With lockdown measures being slowly phased out and more people returning to their workplaces, we decided to survey 3,000 professionals on their experience of working from home, and what revelations there have been work-wise in the past couple of months.

Amazingly, two thirds (62%) of people want to continue working from home indefinitely once the pandemic is over, with over 80% of respondents claiming that their productivity has increased outside of the office.

We also wanted to find out if there have been any standout benefits and drawbacks of remote working; some make complete sense, such as spending less time on commuting, while others are a little more quirky!

Working from home benefits

Pexels/Andrea Piacquadio

The 10 most popular benefits of working from home our research identified are:

1. No commute

The average Brit spends 4.5 hours a week commuting by car or 10 hours by rail, resulting in an average cost of £800 per year*. By cutting this out, not only have we been saving money and time, but a lot of us will have also been feeling a lot less tired during the work day.

2. More flexibility with childcare

With schools and childcare facilities closed during lockdown, it would have been impossible for non-key workers with families to have gone into the office. Working from home has allowed parents to be a lot more flexible with their time, juggling childcare with work.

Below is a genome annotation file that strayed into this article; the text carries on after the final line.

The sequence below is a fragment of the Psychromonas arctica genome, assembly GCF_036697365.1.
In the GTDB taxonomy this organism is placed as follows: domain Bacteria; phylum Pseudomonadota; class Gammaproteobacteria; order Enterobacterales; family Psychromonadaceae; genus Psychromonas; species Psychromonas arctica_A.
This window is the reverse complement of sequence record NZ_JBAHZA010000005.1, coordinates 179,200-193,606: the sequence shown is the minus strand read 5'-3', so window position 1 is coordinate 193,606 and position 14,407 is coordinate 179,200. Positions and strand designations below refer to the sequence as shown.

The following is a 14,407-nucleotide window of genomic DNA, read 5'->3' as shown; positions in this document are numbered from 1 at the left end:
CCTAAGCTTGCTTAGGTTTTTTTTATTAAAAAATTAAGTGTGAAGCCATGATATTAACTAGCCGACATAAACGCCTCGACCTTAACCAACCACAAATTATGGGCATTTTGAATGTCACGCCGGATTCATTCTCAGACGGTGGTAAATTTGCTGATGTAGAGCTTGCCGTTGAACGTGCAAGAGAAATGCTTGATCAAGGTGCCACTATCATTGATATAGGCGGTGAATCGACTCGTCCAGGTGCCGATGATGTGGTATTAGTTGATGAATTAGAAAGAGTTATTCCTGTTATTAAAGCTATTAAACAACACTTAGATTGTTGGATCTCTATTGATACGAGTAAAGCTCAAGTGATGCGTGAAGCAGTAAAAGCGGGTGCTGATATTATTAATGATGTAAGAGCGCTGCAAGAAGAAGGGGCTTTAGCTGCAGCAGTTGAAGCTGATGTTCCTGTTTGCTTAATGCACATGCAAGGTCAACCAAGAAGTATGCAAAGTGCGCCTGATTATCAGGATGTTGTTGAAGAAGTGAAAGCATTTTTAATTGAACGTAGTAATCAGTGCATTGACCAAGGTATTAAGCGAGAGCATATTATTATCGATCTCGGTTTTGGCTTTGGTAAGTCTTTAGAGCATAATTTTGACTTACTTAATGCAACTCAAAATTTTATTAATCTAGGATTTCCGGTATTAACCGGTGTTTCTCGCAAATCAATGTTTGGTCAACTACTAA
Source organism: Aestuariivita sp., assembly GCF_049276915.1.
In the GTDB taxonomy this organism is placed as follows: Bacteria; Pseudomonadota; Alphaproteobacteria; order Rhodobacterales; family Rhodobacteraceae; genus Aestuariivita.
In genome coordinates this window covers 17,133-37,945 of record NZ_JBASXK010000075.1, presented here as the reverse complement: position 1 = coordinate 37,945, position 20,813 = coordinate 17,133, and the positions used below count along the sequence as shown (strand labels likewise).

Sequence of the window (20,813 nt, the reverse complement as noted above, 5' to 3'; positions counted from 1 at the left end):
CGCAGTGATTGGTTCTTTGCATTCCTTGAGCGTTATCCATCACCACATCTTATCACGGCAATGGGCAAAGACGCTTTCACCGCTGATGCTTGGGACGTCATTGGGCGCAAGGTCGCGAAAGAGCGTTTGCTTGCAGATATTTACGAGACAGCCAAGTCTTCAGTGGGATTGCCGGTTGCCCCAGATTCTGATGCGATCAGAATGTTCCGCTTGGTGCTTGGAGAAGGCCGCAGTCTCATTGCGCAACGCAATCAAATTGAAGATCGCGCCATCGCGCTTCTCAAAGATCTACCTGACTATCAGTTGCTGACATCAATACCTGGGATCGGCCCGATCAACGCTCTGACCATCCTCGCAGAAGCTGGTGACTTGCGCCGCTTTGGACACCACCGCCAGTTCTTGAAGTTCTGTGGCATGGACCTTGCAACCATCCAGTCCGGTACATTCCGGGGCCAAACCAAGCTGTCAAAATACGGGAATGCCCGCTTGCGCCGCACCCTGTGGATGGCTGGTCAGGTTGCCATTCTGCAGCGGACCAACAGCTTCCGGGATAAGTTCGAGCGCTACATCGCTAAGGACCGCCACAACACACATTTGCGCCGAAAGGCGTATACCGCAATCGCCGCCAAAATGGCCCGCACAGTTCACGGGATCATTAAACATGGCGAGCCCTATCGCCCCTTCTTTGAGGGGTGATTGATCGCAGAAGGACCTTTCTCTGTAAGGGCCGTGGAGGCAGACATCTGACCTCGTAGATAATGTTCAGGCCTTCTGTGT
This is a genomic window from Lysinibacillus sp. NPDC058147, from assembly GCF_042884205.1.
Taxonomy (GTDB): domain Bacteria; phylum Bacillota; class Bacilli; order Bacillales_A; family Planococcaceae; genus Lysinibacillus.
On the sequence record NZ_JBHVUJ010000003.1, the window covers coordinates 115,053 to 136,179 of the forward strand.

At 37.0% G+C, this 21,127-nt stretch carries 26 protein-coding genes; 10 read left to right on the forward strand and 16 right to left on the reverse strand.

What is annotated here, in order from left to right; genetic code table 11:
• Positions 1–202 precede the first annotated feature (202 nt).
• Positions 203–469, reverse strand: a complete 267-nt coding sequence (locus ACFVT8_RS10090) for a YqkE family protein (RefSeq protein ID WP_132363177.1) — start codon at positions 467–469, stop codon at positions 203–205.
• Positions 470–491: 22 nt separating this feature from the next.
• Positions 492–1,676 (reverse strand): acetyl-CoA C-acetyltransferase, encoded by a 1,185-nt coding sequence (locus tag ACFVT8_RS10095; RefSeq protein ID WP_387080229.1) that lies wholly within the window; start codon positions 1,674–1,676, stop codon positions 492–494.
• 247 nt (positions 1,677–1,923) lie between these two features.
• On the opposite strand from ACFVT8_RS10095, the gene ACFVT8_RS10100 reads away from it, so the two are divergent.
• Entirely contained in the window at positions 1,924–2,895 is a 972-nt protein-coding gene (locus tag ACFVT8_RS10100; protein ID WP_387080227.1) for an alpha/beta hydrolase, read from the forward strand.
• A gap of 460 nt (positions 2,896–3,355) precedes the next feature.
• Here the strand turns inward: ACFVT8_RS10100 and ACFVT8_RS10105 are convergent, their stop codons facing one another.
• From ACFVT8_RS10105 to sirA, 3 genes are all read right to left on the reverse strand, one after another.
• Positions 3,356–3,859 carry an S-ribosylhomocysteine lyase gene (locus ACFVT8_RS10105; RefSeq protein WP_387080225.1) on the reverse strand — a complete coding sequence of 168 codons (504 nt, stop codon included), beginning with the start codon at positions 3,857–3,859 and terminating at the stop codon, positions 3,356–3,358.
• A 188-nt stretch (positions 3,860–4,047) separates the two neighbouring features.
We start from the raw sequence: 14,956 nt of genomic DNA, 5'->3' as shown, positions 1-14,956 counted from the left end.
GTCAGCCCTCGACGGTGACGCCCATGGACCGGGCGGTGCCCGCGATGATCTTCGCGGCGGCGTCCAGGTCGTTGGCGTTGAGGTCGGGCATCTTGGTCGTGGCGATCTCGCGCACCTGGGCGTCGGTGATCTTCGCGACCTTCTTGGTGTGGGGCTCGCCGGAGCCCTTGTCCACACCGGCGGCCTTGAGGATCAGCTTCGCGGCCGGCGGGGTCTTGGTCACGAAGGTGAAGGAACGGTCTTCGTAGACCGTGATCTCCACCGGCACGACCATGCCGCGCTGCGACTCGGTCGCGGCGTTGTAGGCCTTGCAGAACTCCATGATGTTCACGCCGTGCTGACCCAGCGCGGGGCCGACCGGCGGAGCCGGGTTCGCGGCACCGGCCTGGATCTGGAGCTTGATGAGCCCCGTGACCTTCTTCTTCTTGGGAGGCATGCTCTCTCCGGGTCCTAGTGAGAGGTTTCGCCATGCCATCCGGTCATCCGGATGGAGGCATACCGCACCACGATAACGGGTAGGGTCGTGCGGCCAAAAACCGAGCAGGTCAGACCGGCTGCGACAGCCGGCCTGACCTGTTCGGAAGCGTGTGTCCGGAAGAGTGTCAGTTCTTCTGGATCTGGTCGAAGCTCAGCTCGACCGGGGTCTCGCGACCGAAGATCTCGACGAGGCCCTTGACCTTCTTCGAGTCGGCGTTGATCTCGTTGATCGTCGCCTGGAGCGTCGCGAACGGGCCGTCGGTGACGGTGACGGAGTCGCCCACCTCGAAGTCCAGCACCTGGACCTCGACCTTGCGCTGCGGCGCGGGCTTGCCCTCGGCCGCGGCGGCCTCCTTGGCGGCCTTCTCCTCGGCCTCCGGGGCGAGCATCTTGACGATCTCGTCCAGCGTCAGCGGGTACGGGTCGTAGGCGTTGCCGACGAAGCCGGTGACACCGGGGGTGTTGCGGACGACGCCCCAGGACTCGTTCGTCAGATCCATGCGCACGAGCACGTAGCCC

3. Easier to look after your pets

Despite worries that dogs may suffer with separation anxiety once life gets back to normal, lockdown has made many of us realise that it is a lot easier to look after pets when you are at home to let them out regularly and go for a lunchtime walk.

4. More productive outside of the office

A staggering 82% of people who responded to our survey said they had found themselves to be more productive than when they were based in the office. This could be tied in to the absence of the commute, or it could simply be that people are less distracted while at home.

5. Use of your own bathroom

What can we say - there's no throne like your own!

6. More interesting meals at lunchtime

There's no need to visit the shop for a meal deal sandwich when working from home and no shared kitchen to battle your way through.

7. Easier to work when not feeling 100%